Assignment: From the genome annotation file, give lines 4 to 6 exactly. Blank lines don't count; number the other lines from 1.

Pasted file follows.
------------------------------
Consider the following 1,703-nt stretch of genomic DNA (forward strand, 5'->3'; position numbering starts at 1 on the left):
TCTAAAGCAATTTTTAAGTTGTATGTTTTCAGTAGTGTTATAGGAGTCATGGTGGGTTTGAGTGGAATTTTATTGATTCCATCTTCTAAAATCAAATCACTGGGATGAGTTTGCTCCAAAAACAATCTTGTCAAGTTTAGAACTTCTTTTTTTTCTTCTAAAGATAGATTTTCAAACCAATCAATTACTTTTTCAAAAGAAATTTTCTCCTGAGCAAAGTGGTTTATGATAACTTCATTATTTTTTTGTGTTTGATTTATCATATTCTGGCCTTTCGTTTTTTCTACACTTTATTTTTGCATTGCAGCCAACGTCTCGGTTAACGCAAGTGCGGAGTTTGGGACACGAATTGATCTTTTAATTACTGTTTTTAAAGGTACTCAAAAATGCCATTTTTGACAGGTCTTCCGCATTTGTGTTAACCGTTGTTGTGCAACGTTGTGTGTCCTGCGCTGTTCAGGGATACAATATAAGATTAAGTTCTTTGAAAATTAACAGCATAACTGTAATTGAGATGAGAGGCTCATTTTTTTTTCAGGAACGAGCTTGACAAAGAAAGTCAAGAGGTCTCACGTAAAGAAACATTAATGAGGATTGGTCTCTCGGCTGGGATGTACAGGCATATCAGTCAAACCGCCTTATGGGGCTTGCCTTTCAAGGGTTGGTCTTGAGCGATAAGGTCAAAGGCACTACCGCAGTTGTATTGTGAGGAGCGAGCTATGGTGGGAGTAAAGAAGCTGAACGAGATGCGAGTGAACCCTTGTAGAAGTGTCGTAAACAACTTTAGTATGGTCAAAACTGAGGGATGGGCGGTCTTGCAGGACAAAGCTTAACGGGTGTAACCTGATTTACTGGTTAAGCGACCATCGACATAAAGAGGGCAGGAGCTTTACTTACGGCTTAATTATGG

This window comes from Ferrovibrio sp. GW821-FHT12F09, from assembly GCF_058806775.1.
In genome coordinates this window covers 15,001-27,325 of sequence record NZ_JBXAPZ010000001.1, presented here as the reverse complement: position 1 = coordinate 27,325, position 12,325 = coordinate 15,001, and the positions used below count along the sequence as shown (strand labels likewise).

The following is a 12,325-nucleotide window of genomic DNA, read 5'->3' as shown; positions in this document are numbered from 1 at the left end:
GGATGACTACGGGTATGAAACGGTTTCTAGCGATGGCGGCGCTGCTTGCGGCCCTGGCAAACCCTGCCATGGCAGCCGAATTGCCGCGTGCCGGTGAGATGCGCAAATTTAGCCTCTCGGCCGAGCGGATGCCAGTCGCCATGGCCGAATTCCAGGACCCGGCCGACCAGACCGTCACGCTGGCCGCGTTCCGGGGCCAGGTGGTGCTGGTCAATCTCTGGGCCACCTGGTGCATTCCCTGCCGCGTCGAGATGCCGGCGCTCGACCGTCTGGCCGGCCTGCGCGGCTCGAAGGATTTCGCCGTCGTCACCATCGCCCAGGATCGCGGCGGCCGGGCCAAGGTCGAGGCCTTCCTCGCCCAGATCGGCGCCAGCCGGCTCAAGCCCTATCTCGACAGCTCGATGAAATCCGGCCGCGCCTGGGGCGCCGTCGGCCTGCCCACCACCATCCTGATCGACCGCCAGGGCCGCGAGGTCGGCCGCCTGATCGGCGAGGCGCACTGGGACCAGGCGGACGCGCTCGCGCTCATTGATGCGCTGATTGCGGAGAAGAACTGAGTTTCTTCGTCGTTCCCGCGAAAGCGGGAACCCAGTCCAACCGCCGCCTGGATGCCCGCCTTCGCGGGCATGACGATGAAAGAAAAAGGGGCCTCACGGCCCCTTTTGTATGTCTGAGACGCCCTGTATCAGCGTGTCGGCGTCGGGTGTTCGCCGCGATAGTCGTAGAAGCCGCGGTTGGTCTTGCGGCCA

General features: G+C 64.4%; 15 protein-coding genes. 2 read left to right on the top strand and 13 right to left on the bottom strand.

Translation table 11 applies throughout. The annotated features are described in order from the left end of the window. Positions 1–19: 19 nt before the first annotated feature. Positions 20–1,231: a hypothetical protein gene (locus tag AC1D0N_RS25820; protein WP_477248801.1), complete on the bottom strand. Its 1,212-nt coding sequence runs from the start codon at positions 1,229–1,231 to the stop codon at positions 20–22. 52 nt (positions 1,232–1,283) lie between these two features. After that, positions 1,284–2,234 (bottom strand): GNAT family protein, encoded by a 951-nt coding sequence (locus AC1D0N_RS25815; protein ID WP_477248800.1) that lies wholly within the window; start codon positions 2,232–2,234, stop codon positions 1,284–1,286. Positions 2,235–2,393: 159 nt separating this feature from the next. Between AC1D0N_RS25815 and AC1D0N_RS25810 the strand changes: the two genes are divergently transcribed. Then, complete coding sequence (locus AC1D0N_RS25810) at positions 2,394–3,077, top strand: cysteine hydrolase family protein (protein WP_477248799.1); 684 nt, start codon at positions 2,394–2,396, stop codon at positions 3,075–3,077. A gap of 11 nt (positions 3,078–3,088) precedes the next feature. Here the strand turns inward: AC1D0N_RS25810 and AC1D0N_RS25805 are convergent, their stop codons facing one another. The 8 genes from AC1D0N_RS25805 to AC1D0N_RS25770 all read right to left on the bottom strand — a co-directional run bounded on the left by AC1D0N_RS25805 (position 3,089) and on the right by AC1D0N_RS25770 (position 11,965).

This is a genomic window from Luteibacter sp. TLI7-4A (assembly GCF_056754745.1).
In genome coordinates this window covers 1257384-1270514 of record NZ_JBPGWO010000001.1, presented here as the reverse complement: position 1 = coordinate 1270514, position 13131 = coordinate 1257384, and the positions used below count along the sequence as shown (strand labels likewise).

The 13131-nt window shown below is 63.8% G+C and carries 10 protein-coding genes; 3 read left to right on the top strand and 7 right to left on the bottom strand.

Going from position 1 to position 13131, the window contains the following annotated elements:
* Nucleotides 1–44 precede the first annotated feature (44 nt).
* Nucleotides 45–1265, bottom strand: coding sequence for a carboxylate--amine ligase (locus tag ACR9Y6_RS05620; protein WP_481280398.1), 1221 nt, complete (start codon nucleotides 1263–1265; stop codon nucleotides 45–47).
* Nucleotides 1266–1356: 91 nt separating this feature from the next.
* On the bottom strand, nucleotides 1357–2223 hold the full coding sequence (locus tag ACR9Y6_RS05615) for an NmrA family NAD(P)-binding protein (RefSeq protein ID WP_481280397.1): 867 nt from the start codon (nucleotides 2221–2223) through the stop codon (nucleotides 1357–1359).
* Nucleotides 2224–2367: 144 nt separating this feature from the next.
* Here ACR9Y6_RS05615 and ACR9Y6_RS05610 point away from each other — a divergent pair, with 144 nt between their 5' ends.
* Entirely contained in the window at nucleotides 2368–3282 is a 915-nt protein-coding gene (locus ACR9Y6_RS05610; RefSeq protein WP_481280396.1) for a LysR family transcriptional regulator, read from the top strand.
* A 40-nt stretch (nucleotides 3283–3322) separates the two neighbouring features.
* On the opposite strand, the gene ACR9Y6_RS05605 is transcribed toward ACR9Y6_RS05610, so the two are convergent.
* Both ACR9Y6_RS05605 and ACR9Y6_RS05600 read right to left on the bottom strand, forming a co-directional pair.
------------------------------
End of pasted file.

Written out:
In genome coordinates this window covers 15,001-27,325 of sequence record NZ_JBXAPZ010000001.1, presented here as the reverse complement: position 1 = coordinate 27,325, position 12,325 = coordinate 15,001, and the positions used below count along the sequence as shown (strand labels likewise).

The following is a 12,325-nucleotide window of genomic DNA, read 5'->3' as shown; positions in this document are numbered from 1 at the left end:
GGATGACTACGGGTATGAAACGGTTTCTAGCGATGGCGGCGCTGCTTGCGGCCCTGGCAAACCCTGCCATGGCAGCCGAATTGCCGCGTGCCGGTGAGATGCGCAAATTTAGCCTCTCGGCCGAGCGGATGCCAGTCGCCATGGCCGAATTCCAGGACCCGGCCGACCAGACCGTCACGCTGGCCGCGTTCCGGGGCCAGGTGGTGCTGGTCAATCTCTGGGCCACCTGGTGCATTCCCTGCCGCGTCGAGATGCCGGCGCTCGACCGTCTGGCCGGCCTGCGCGGCTCGAAGGATTTCGCCGTCGTCACCATCGCCCAGGATCGCGGCGGCCGGGCCAAGGTCGAGGCCTTCCTCGCCCAGATCGGCGCCAGCCGGCTCAAGCCCTATCTCGACAGCTCGATGAAATCCGGCCGCGCCTGGGGCGCCGTCGGCCTGCCCACCACCATCCTGATCGACCGCCAGGGCCGCGAGGTCGGCCGCCTGATCGGCGAGGCGCACTGGGACCAGGCGGACGCGCTCGCGCTCATTGATGCGCTGATTGCGGAGAAGAACTGAGTTTCTTCGTCGTTCCCGCGAAAGCGGGAACCCAGTCCAACCGCCGCCTGGATGCCCGCCTTCGCGGGCATGACGATGAAAGAAAAAGGGGCCTCACGGCCCCTTTTGTATGTCTGAGACGCCCTGTATCAGCGTGTCGGCGTCGGGTGTTCGCCGCGATAGTCGTAGAAGCCGCGGTTGGTCTTGCGGCCA